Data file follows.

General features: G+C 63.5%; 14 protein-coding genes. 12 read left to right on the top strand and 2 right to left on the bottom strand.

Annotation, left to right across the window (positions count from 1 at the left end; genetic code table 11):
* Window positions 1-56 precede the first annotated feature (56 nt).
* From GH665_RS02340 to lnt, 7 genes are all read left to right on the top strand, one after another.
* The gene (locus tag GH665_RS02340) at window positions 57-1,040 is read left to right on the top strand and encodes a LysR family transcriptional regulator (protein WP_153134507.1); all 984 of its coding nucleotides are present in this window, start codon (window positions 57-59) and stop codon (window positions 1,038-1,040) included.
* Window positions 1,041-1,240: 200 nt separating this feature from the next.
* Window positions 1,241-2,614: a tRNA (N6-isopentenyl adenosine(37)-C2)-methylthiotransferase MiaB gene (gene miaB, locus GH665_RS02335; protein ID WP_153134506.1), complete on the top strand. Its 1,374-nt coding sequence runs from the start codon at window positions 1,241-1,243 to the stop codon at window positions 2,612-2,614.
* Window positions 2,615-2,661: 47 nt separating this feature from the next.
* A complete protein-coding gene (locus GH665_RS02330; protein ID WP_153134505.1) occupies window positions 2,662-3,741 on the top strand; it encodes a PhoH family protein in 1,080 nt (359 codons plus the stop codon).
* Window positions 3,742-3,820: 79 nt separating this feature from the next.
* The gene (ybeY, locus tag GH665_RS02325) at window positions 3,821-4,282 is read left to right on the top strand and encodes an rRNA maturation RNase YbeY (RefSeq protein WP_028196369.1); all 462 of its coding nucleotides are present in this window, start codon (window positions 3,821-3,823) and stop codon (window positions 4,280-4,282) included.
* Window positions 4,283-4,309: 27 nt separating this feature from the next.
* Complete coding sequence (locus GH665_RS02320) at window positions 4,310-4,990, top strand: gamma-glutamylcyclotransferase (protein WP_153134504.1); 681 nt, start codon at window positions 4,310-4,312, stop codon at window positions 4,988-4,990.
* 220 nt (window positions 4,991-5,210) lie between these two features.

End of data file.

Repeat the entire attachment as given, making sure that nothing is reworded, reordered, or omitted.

General features: G+C 63.5%; 14 protein-coding genes. 12 read left to right on the top strand and 2 right to left on the bottom strand.

Annotation, left to right across the window (positions count from 1 at the left end; genetic code table 11):
* Window positions 1-56 precede the first annotated feature (56 nt).
* From GH665_RS02340 to lnt, 7 genes are all read left to right on the top strand, one after another.
* The gene (locus tag GH665_RS02340) at window positions 57-1,040 is read left to right on the top strand and encodes a LysR family transcriptional regulator (protein WP_153134507.1); all 984 of its coding nucleotides are present in this window, start codon (window positions 57-59) and stop codon (window positions 1,038-1,040) included.
* Window positions 1,041-1,240: 200 nt separating this feature from the next.
* Window positions 1,241-2,614: a tRNA (N6-isopentenyl adenosine(37)-C2)-methylthiotransferase MiaB gene (gene miaB, locus GH665_RS02335; protein ID WP_153134506.1), complete on the top strand. Its 1,374-nt coding sequence runs from the start codon at window positions 1,241-1,243 to the stop codon at window positions 2,612-2,614.
* Window positions 2,615-2,661: 47 nt separating this feature from the next.
* A complete protein-coding gene (locus GH665_RS02330; protein ID WP_153134505.1) occupies window positions 2,662-3,741 on the top strand; it encodes a PhoH family protein in 1,080 nt (359 codons plus the stop codon).
* Window positions 3,742-3,820: 79 nt separating this feature from the next.
* The gene (ybeY, locus tag GH665_RS02325) at window positions 3,821-4,282 is read left to right on the top strand and encodes an rRNA maturation RNase YbeY (RefSeq protein WP_028196369.1); all 462 of its coding nucleotides are present in this window, start codon (window positions 3,821-3,823) and stop codon (window positions 4,280-4,282) included.
* Window positions 4,283-4,309: 27 nt separating this feature from the next.
* Complete coding sequence (locus GH665_RS02320) at window positions 4,310-4,990, top strand: gamma-glutamylcyclotransferase (protein WP_153134504.1); 681 nt, start codon at window positions 4,310-4,312, stop codon at window positions 4,988-4,990.
* 220 nt (window positions 4,991-5,210) lie between these two features.